Wednesday, February 07, 2007

New money

The euro might be popular with the money men, but it appears it is not going down so well with the average punter.

Brussels Journal reports that a large chunk of Bavaria has actually started printing and using it's own currency while other countries have started using their old currencies.

Millions are simply opting out. A chunk of Bavaria is issuing its own money, while shops from Italy to the Netherlands have started to accept their former currencies, to the delight of their customers.

The region of Bavaria in question, Chiemgau, is by no means alone, as the Telegraph reports.

Fifteen other regional currencies have emerged in Germany since the first euros were printed five years ago.

Fifteen! In Germany alone! When they used the deutschmark, there were none. Now they have the euro and 15 regional currencies have sprung up. What does that tell you about the euro? It tells me we were right to stay well away.

An intense feeling of regional pride has also helped Mr Gelleri's creation to gain a foothold. Bavaria's long history of independence before the creation of modern Germany means that many see the euro as the distant plaything of technocrats.

Well, well, well. Pride in a currency? Who'd have thunk it. Can't they be proud of the euro?

"The deutschmark was better," said Helmut Schmidt, 50, who manages a supermarket in Rosenheim that accepts the Chiemgauer. "Chiemgauers are good but the euro? No, I don't think so."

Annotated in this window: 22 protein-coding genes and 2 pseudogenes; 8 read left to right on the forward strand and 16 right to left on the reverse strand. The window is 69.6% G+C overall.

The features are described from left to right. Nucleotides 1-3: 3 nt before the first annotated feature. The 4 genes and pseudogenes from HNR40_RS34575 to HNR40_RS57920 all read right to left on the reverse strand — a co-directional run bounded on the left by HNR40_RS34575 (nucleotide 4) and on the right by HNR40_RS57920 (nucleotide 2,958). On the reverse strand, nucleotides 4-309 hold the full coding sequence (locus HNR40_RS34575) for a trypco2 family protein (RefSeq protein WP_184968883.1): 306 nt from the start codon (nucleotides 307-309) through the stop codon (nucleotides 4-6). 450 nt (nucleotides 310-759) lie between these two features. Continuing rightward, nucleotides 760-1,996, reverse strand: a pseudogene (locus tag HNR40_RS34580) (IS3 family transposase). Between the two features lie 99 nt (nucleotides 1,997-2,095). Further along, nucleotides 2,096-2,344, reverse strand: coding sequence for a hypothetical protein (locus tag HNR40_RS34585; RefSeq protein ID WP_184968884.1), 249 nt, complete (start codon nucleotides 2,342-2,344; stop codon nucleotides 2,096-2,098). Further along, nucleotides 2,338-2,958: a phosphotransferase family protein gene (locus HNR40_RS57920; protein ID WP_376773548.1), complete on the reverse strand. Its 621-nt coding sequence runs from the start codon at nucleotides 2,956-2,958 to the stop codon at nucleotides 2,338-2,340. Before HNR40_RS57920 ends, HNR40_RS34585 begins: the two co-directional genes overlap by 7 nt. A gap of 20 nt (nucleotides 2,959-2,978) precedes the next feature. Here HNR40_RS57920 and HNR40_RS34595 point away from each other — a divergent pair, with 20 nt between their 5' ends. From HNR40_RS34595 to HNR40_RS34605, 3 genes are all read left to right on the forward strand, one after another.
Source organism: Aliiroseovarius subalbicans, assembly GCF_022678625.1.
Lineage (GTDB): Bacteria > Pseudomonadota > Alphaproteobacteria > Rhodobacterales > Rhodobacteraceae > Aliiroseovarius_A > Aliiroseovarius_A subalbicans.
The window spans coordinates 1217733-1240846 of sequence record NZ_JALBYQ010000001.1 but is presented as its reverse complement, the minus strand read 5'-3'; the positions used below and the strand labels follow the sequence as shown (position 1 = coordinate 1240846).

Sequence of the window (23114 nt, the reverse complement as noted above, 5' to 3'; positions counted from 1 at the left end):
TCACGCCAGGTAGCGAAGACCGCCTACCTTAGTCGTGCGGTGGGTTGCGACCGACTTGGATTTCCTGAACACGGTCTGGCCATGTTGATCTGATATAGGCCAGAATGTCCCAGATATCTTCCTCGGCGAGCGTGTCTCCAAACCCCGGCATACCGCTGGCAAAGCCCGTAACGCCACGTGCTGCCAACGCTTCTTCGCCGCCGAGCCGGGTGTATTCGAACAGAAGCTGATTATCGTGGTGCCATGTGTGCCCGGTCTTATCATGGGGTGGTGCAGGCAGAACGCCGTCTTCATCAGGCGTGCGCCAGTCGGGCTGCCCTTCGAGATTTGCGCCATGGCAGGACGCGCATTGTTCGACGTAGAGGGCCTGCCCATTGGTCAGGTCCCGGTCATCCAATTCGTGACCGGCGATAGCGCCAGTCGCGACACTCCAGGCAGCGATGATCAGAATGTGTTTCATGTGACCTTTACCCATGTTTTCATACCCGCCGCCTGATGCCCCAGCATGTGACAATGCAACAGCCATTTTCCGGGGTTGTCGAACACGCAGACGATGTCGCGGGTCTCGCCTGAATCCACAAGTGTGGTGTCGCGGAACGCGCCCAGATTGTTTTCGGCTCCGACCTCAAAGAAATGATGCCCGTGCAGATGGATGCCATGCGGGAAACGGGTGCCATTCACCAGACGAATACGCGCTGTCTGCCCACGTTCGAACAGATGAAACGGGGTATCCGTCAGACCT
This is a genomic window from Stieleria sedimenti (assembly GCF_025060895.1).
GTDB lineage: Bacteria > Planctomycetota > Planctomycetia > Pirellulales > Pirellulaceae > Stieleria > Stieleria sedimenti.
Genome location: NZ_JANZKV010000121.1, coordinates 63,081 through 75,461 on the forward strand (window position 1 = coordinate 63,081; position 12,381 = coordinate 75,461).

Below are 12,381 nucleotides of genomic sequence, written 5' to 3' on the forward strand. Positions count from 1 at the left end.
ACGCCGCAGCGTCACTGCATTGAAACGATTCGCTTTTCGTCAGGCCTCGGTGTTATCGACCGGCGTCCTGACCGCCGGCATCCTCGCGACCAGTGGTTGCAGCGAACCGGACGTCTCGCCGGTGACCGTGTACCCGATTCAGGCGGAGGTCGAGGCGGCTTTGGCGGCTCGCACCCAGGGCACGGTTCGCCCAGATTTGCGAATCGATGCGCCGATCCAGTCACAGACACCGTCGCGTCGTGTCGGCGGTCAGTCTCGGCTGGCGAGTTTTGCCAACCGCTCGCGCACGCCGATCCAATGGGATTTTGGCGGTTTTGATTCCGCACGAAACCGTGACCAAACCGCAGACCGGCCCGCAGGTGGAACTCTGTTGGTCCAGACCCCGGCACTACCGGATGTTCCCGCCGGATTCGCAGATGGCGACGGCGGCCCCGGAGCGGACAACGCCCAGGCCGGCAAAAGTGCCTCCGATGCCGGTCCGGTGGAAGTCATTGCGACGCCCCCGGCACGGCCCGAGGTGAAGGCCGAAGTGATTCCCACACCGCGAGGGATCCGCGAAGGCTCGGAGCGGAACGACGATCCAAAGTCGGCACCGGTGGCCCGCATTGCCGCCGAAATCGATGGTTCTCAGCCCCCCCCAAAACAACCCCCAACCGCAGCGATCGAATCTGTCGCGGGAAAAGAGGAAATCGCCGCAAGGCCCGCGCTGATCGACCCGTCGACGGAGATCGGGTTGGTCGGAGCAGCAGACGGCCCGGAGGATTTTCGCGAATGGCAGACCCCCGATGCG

I guess not.

I propose we set up our own regional (English) currency.

It'll be called the pound, they'll be 20 shillings to the pound and 5d to the shilling. Each pound, or quid to use the vernacular, will be worth ten ordinary pounds.

A pint of beer will cost about 4/4
A packet of Silk Cut will cost 10/2
A DVD around £1/4/-
A basic fridge would retail for roughly £10/10/-
A flat screen telly could be picked up for about £33
A scooter would cost in the region of £200
A brand new family saloon about £1300
An average 3 bedroom semi in Slough would set you back £23,000

On the downside, the average wage would be about £2500 a year.

Anyone want to volunteer to print the money?

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